The bias and discrimination in artificial intelligence, and whether it will mean the "end of humanity", will be part of a hot discussion at Coledale Community Hall this week.
"AI exploded exponentially around the world [during the pandemic] and governments took their eyes off it, so we're kind of living in a time in history like between the advent of the motor-vehicles and the development of seat belts," she explained.
"There is a very unsafe atmosphere around artificial intelligence and governments and society are only now just catching up."
It comes as a US toymaker VTech Holdings this week declared AI teddy bears that read personalised bedtime stories to your kids could become a norm by 2028, sparking much debate as they would have access to personal information about the child.
What concerns Spicer the most is the future job losses in manufacturing and other industries with AI computers taking over, along with the embedded bias such as discrimination in job recruitment algorithms, home-loan applications or in hospitals to determine "who gets a ventilator and who doesn't".
"I've got two teenage kids aged 17 and 18, and they're going into this world where a lot of the imagery and the storytelling and the decisions will be made by algorithms that are really biased because they're based on data from the past," she said.
"I've had a play with different types of AI technology, for example, Chat GPT and an image generator called Midjourney.
"Whenever you asked for an image of a woman, it gave you an overly sexualized image with really large breasts of a tiny waste. When asked to tell you a story about an engineer and a childcare worker in 100 per cent of cases the engineer would be male and the childcare worker will be female.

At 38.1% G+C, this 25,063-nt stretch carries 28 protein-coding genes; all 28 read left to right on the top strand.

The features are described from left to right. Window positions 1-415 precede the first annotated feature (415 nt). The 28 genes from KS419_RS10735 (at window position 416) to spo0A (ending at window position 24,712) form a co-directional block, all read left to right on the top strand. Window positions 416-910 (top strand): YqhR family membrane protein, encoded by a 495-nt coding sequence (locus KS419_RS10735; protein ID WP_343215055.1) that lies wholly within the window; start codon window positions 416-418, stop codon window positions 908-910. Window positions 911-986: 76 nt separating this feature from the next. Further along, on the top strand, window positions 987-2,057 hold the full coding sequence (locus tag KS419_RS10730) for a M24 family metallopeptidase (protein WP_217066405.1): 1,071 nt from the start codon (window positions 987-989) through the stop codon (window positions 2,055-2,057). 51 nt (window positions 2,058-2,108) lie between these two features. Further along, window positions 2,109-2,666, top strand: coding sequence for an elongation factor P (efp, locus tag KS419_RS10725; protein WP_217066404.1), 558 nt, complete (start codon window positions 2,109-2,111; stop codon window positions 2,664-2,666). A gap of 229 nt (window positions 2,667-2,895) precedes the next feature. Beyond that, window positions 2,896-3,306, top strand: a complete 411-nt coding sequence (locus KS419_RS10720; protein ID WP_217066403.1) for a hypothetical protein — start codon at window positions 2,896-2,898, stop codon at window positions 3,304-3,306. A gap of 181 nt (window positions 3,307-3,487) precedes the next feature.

Since her book was published in May, Spicer has made hundreds of public appearances around the country to discuss the evolution of AI and found huge concerns by the public over negative impacts of AI on children and young people.
"There's an overarching concern in society about younger people using technology too much losing the ability for critical thinking for conversations concerns around cyber bullying," she said.
"What we need ultimately is for governments to take action."
Ways for everyday people to make a difference, she said, was to switch Siri or Alexa to a male voice (as the majority of home chatbots were a female), boycott Uber for a taxis of Shebah, and investigate and support companies who were invested in the ethical use of AI.
Tracey Spicer will be in conversation with Caroline Baum at Coledale Community Hall, Saturday October 7 at 5pm. Tickets range from $5 to $10, through Humanitix.
The event will also launch the upcoming True Story Festival of non-fiction writing, set for November 18 and 19. For more details, visit: https://southcoastwriters.org/
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